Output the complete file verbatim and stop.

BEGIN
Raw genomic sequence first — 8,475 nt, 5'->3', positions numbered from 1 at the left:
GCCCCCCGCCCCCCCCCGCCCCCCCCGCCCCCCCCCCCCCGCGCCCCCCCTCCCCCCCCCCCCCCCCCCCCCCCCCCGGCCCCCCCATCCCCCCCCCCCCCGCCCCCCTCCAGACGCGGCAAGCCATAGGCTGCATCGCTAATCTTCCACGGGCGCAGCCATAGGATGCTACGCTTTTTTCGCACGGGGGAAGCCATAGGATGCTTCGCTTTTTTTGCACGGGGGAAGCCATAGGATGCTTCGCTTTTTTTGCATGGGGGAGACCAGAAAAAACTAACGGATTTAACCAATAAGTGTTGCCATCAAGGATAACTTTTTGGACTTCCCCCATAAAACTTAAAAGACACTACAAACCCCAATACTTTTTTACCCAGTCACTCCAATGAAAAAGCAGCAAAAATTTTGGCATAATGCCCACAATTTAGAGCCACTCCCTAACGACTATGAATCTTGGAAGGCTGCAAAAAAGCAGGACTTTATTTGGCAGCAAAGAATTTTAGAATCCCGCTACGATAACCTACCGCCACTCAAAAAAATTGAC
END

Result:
Raw genomic sequence first — 8,475 nt, 5'->3', positions numbered from 1 at the left:
GCCCCCCGCCCCCCCCCGCCCCCCCCGCCCCCCCCCCCCCGCGCCCCCCCTCCCCCCCCCCCCCCCCCCCCCCCCCCGGCCCCCCCATCCCCCCCCCCCCCGCCCCCCTCCAGACGCGGCAAGCCATAGGCTGCATCGCTAATCTTCCACGGGCGCAGCCATAGGATGCTACGCTTTTTTCGCACGGGGGAAGCCATAGGATGCTTCGCTTTTTTTGCACGGGGGAAGCCATAGGATGCTTCGCTTTTTTTGCATGGGGGAGACCAGAAAAAACTAACGGATTTAACCAATAAGTGTTGCCATCAAGGATAACTTTTTGGACTTCCCCCATAAAACTTAAAAGACACTACAAACCCCAATACTTTTTTACCCAGTCACTCCAATGAAAAAGCAGCAAAAATTTTGGCATAATGCCCACAATTTAGAGCCACTCCCTAACGACTATGAATCTTGGAAGGCTGCAAAAAAGCAGGACTTTATTTGGCAGCAAAGAATTTTAGAATCCCGCTACGATAACCTACCGCCACTCAAAAAAATTGAC